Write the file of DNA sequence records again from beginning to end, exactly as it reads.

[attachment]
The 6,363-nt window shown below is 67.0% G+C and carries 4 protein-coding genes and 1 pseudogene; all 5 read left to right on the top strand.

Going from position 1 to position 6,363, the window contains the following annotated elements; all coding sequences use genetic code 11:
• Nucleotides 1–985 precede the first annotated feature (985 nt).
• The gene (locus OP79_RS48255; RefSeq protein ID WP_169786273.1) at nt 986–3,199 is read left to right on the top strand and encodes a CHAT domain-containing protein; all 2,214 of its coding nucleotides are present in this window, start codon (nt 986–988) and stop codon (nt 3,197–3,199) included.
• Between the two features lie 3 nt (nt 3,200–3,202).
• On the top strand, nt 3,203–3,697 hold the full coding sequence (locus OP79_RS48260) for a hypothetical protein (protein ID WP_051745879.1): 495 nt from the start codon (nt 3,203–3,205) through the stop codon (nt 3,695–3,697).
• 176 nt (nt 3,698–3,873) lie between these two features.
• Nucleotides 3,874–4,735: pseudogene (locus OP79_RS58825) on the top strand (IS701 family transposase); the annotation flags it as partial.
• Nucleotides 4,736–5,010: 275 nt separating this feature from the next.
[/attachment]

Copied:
The 6,363-nt window shown below is 67.0% G+C and carries 4 protein-coding genes and 1 pseudogene; all 5 read left to right on the top strand.

Going from position 1 to position 6,363, the window contains the following annotated elements; all coding sequences use genetic code 11:
• Nucleotides 1–985 precede the first annotated feature (985 nt).
• The gene (locus OP79_RS48255; RefSeq protein ID WP_169786273.1) at nt 986–3,199 is read left to right on the top strand and encodes a CHAT domain-containing protein; all 2,214 of its coding nucleotides are present in this window, start codon (nt 986–988) and stop codon (nt 3,197–3,199) included.
• Between the two features lie 3 nt (nt 3,200–3,202).
• On the top strand, nt 3,203–3,697 hold the full coding sequence (locus OP79_RS48260) for a hypothetical protein (protein ID WP_051745879.1): 495 nt from the start codon (nt 3,203–3,205) through the stop codon (nt 3,695–3,697).
• 176 nt (nt 3,698–3,873) lie between these two features.
• Nucleotides 3,874–4,735: pseudogene (locus OP79_RS58825) on the top strand (IS701 family transposase); the annotation flags it as partial.
• Nucleotides 4,736–5,010: 275 nt separating this feature from the next.